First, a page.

There's a useless argument going on among people on the left is whether Bernie Sanders could have won the general election. It's useless because we can't know. There are valid arguments on both sides frankly.
Basically, they amount to Bernie did better in popular polling against Republicans did at that time versus that changing once the sites of the right were placed directly against Bernie. I think there's valid points to both really and a terrific number of variables. Not only do we not know how successful the right could have been at attacking Bernie, we can't say how successful he could have been at defending or counter-attacking.
And nearly all of it is based on the same original assumptions we all had six-months ago, which seems like an especially dumb way to play this particular game.
So, if you insist on playing, here's the thing I'd throw in, because Hillary voters seem to be willfully determined to keep their original narrative, which needs to be obliterated if the left is going to find any way to recover in 2018 and 2020.
Hillary Clinton was not electable. Let's move that shit right off the table. If she couldn't win this election, she couldn't win any presidential election ever.
As I said before, there are good and bad reasons for that. We all know most of them and how good or bad we think they are.
So, worst case scenario in the Bernie vs. Hillary hypothetical is that they were equally unelectable. There is no longer any "she was electable, he wasn't" option. You need to take that shit off the table. If you were a Hillary supporter in the primaries who insisted that point of view, you were at least half wrong and need to start owning that.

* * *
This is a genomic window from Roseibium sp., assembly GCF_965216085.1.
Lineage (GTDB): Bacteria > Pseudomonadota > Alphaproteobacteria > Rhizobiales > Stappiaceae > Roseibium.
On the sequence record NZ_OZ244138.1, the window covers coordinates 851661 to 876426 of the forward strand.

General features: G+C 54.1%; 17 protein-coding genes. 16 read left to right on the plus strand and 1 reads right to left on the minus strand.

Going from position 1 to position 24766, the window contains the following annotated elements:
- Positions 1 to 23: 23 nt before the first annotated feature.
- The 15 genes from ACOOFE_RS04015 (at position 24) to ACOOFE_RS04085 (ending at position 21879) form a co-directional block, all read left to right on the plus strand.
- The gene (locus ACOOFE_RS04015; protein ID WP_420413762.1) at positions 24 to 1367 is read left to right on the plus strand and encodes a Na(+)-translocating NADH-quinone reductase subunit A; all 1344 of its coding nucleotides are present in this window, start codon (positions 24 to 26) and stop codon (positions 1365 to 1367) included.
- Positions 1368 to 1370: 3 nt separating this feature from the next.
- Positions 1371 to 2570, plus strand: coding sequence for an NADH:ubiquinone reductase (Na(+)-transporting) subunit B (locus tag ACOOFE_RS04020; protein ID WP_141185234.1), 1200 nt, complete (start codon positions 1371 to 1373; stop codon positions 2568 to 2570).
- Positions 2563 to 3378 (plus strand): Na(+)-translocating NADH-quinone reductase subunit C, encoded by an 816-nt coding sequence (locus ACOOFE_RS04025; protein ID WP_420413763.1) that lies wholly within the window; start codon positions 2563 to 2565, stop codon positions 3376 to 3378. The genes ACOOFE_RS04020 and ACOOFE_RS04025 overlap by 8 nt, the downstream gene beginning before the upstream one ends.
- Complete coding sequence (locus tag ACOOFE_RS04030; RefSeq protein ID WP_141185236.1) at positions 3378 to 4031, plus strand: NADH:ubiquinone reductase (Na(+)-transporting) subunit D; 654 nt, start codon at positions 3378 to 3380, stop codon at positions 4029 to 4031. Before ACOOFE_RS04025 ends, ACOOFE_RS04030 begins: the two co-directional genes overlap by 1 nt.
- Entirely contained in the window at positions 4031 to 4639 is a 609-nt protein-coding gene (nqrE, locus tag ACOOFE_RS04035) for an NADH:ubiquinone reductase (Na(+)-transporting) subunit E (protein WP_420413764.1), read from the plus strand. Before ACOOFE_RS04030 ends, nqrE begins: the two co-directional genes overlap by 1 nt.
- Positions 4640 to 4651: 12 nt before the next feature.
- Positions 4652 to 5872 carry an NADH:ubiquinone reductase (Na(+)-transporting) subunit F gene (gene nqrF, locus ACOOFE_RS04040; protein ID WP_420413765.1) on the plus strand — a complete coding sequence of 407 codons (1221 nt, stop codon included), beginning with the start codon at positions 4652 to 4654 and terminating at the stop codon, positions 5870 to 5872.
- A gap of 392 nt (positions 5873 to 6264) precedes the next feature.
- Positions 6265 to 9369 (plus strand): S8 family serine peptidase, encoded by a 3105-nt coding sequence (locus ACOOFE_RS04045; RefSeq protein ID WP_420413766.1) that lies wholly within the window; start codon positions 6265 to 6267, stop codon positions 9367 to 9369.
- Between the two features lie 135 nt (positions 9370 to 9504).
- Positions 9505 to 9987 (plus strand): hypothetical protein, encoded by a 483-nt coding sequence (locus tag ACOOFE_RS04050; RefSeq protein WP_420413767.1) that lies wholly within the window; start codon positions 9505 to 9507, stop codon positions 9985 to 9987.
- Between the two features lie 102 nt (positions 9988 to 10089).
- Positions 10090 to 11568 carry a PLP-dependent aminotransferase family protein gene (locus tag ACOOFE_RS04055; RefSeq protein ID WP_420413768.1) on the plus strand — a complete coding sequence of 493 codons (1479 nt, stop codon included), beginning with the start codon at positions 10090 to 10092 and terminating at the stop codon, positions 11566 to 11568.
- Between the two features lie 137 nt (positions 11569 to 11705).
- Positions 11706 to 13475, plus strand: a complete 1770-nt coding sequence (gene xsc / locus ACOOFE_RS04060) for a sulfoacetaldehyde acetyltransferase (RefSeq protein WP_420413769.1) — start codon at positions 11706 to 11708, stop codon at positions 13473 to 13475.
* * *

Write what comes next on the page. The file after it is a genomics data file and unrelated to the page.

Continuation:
It seems weird to me, though, that in an election that was clearly decided in part by people embracing a perceived outsider with ideas that broke from the mainstream ideas that we've been bickering over for decades, that it isn't at least a little possible that Bernie had a chance where Hillary didn't.
The importance here isn't the parlor game, which is useless, but in deciding how we're going to move forward.
We keep fighting over the same 5-10 percent of voters who have difficulty deciding, but maybe it's time to figure out how to drive the nearly half of eligible voters who don't show up to come out and support us. We now know something that doesn't work.